Architects Propose Decking Over Metro North to Create Housing in The Bronx for a Growing City

What would The Bronx look with housing running up and down on top of Metro North in the West Bronx? (All images via Crain’s presentation)

At a recent real estate conference hosted by Crain’s, development and infrastructure experts presented ambitious proposals on how to handle an ever-growing population in New York City which is expected to hit over 9 million by 2040.

One such proposal was put forth by Curtis & Ginsberg Architects to “create” new land by decking over the Metro North tracks running through The Bronx straight to the county line at Westchester.

Curtis & Ginsberg cite Morrisania Air Rights NYCHA development in Melrose as an example showing that it has already been done in our borough not to mention Park Avenue in Manhattan which once was an exposed mess of train tracks.

Park Avenue Before and After

While the idea of creating more opportunities for types of housing is enticing especially in a borough where there is a housing crisis with many families teetering on homelessness and the most rent burdened borough in NYC, we have to ask ourselves what exactly will be built if this plan were to go through?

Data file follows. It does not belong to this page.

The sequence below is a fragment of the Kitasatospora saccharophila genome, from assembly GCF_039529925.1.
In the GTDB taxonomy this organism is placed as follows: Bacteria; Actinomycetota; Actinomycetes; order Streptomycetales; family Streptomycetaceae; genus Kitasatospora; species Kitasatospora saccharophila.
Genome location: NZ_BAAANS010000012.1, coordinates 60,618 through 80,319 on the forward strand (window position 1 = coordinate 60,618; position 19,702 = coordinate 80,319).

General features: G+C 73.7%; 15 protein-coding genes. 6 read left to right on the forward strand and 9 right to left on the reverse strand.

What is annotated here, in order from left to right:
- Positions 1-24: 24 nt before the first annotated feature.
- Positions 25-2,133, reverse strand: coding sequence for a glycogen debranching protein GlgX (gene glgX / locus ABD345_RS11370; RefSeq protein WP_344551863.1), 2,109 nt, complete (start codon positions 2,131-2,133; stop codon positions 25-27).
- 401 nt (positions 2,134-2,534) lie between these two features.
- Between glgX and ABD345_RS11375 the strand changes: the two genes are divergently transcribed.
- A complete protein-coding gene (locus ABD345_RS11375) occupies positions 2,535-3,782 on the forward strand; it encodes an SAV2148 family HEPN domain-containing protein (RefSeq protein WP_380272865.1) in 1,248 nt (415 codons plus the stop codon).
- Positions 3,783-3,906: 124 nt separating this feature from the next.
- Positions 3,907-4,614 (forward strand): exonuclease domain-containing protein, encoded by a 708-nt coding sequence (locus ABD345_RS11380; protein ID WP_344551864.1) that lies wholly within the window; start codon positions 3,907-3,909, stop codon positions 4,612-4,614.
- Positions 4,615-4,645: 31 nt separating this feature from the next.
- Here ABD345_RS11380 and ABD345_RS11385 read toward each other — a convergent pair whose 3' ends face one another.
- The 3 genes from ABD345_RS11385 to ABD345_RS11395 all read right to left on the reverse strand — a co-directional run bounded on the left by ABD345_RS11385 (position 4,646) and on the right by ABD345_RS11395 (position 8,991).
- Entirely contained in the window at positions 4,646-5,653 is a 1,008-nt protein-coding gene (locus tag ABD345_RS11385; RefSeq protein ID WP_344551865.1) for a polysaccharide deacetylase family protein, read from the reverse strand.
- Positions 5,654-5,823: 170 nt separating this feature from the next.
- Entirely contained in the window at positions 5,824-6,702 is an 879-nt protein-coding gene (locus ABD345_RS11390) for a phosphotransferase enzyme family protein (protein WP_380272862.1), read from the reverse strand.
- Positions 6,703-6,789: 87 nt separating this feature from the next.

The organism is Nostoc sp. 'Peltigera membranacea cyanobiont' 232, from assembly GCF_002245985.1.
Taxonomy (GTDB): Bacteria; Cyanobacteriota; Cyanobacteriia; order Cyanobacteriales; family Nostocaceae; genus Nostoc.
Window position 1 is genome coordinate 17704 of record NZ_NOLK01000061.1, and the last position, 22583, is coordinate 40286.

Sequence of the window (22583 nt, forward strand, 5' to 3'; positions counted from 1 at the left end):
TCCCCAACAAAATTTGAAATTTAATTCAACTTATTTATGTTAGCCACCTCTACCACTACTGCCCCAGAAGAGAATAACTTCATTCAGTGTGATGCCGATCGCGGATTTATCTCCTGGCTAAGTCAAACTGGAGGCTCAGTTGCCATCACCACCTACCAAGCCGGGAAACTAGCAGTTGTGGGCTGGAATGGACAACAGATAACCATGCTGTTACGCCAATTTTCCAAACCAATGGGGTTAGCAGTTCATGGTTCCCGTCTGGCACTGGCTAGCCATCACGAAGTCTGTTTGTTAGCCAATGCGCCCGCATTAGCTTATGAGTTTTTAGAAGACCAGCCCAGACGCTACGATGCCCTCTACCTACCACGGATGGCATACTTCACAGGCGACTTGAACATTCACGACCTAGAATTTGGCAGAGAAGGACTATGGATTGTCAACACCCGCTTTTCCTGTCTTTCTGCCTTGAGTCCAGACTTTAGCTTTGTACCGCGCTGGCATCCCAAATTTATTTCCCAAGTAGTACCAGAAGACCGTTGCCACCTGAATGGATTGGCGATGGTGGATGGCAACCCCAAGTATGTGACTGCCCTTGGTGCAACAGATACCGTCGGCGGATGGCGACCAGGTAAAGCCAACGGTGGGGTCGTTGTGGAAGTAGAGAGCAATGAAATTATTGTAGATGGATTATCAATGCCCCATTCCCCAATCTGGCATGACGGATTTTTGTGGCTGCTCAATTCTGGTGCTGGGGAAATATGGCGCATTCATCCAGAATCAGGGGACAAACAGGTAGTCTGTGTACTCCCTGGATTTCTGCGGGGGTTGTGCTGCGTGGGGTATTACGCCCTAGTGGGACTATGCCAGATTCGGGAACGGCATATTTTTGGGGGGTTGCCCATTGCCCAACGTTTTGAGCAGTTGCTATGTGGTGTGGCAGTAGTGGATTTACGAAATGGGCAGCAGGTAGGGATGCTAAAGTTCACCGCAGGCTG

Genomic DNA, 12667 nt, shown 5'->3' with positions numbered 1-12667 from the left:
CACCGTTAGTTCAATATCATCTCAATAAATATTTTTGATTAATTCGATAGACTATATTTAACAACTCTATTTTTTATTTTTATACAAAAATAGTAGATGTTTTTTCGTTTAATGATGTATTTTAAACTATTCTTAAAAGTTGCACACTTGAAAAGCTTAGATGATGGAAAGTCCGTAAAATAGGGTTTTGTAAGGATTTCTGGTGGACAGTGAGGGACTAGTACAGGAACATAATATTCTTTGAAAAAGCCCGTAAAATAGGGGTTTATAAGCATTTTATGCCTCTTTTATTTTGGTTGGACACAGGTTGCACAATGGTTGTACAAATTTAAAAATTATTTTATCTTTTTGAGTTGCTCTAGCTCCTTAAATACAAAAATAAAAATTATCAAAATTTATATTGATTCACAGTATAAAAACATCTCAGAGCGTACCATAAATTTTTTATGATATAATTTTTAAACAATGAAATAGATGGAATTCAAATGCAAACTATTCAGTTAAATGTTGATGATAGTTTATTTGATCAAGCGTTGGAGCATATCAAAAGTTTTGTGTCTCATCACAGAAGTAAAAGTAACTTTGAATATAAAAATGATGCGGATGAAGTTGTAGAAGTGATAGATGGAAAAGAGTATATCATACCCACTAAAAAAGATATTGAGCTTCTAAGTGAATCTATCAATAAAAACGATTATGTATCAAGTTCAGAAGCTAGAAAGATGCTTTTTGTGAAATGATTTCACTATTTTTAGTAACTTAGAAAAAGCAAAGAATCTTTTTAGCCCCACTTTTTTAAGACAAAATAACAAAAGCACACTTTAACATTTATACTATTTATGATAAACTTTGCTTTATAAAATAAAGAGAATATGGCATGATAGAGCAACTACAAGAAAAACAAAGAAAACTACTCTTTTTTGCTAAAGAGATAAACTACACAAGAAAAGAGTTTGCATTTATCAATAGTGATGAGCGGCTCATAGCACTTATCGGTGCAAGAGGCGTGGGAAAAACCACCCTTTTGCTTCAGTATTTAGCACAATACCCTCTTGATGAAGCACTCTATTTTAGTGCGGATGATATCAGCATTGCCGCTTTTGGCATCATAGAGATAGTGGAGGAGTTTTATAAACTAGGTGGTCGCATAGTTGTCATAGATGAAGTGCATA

Will it be simply market-rate housing or will there be a mix of true affordable housing for all?

We know that there is an affordability crisis and this is something, if done right, can help solve a lot (not all) of our housing issues.

Accessible Transit
Initial Build-out above Metro North
Future Investment

But the plan goes even further than simply just decking over Metro North and putting up housing. Curtis & Ginsberg envisions

Check out the full presentation which looks at the entire city:


Top architects share visions for the Bronx, Rikers Island and Staten Island by crainsnewyork on Scribd


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Ed García Conde

Ed García Conde is a life-long Bronxite who spends his time documenting the people, places, and things that make the borough a special place in the hopes of dispelling the negative stereotypes associated with The Bronx. His writings are often cited by mainstream media and is often consulted for his expertise on the borough's rich history.